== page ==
• Fatty acid composition;
  • Induction period;
  • Juglans sinensis;
  • Tocopherol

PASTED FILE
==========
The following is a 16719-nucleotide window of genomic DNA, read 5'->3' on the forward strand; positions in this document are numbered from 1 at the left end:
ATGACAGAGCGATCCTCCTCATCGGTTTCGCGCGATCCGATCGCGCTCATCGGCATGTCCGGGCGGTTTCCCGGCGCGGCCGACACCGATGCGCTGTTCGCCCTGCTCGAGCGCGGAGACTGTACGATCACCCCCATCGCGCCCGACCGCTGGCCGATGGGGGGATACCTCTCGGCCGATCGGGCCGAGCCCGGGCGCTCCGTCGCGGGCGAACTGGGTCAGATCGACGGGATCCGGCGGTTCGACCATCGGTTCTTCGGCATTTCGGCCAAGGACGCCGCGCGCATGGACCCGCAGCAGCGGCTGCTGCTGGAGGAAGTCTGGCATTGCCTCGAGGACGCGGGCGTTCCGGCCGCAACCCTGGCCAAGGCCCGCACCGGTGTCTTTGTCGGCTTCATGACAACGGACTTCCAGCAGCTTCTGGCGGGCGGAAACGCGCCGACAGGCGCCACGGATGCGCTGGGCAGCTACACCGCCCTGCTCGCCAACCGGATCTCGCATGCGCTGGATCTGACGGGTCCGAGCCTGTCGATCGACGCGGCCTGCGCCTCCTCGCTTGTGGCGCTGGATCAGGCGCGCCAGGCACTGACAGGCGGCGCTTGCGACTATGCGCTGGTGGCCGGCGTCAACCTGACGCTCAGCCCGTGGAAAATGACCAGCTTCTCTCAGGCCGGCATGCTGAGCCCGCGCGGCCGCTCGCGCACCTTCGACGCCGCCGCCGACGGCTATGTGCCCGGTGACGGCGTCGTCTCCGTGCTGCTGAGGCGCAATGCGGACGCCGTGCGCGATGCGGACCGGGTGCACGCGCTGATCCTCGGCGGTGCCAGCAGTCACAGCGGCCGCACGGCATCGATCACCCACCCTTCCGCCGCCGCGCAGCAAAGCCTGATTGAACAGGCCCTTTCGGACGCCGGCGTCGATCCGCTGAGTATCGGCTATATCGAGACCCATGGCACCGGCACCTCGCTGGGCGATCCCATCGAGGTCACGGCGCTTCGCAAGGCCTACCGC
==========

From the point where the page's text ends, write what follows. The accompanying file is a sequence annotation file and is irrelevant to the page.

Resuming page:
The effect of roasting on the oxidative stability of oil from walnut (Juglans sinensis Dode) was investigated by observing changes in the characteristics of oils from unroasted and roasted kernels during storage in the dark at 60°C. Walnut kernels were roasted at 160°C for 15 min prior to oil extraction with the solvent, hexane. Roasting of kernels increased the peroxide value (POV) and conjugated dienoic acid (CDA) value of the oil. The rate of increase in the POV was significantly lower in roasted than in the unroasted walnut oil during storage at 60°C (1.90 vs. 1.06 and 4.45 vs. 3.55 meq/kg/day during induction period (IP) and post-IP, respectively). Roasting of kernels significantly increased the IP of walnut oil from 0.89 to 3.39 days during storage. The total tocopherol content in roasted walnut oil was lower as compared to that in unroasted one (277.77 vs. 314.88 µg/g). However, the rate of degradation of total tocopherol during storage was lower in roasted walnut oil compared to unroasted one (1.18 vs. 2.17%/day), which showed that the tocopherol retention was higher in roasted walnut oil. These results indicate that roasting of kernels increased the oxidative and tocopherol stability of oil during storage in the dark.